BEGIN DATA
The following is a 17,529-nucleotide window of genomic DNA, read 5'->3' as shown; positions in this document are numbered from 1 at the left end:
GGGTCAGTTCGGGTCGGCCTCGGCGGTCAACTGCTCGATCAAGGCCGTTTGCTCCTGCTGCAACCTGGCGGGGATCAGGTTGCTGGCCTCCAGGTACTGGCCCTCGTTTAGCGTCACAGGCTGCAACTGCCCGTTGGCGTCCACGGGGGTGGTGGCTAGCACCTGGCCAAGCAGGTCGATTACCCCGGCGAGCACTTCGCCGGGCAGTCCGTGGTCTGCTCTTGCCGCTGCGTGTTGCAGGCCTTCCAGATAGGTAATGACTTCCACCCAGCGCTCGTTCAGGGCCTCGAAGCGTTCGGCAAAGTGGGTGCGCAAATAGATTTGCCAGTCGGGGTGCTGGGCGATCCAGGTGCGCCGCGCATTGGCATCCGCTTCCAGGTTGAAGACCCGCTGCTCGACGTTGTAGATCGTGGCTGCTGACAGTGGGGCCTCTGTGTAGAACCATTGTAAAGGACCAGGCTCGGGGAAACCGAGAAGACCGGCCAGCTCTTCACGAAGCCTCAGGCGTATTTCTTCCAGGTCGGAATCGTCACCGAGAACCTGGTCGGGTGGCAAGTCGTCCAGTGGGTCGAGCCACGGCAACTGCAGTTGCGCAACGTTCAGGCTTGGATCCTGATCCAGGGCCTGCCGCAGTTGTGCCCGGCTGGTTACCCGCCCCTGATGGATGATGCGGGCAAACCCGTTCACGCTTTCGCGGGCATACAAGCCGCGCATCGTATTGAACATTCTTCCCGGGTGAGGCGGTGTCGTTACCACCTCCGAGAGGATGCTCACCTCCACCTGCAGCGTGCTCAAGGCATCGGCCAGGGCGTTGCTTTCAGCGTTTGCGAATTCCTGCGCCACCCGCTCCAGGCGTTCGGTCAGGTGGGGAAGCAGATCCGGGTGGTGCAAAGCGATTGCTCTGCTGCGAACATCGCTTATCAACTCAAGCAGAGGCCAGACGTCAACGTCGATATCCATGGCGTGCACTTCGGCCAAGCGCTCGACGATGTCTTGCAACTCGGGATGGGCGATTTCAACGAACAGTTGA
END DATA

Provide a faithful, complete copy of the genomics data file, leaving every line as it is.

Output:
The following is a 17,529-nucleotide window of genomic DNA, read 5'->3' as shown; positions in this document are numbered from 1 at the left end:
GGGTCAGTTCGGGTCGGCCTCGGCGGTCAACTGCTCGATCAAGGCCGTTTGCTCCTGCTGCAACCTGGCGGGGATCAGGTTGCTGGCCTCCAGGTACTGGCCCTCGTTTAGCGTCACAGGCTGCAACTGCCCGTTGGCGTCCACGGGGGTGGTGGCTAGCACCTGGCCAAGCAGGTCGATTACCCCGGCGAGCACTTCGCCGGGCAGTCCGTGGTCTGCTCTTGCCGCTGCGTGTTGCAGGCCTTCCAGATAGGTAATGACTTCCACCCAGCGCTCGTTCAGGGCCTCGAAGCGTTCGGCAAAGTGGGTGCGCAAATAGATTTGCCAGTCGGGGTGCTGGGCGATCCAGGTGCGCCGCGCATTGGCATCCGCTTCCAGGTTGAAGACCCGCTGCTCGACGTTGTAGATCGTGGCTGCTGACAGTGGGGCCTCTGTGTAGAACCATTGTAAAGGACCAGGCTCGGGGAAACCGAGAAGACCGGCCAGCTCTTCACGAAGCCTCAGGCGTATTTCTTCCAGGTCGGAATCGTCACCGAGAACCTGGTCGGGTGGCAAGTCGTCCAGTGGGTCGAGCCACGGCAACTGCAGTTGCGCAACGTTCAGGCTTGGATCCTGATCCAGGGCCTGCCGCAGTTGTGCCCGGCTGGTTACCCGCCCCTGATGGATGATGCGGGCAAACCCGTTCACGCTTTCGCGGGCATACAAGCCGCGCATCGTATTGAACATTCTTCCCGGGTGAGGCGGTGTCGTTACCACCTCCGAGAGGATGCTCACCTCCACCTGCAGCGTGCTCAAGGCATCGGCCAGGGCGTTGCTTTCAGCGTTTGCGAATTCCTGCGCCACCCGCTCCAGGCGTTCGGTCAGGTGGGGAAGCAGATCCGGGTGGTGCAAAGCGATTGCTCTGCTGCGAACATCGCTTATCAACTCAAGCAGAGGCCAGACGTCAACGTCGATATCCATGGCGTGCACTTCGGCCAAGCGCTCGACGATGTCTTGCAACTCGGGATGGGCGATTTCAACGAACAGTTGA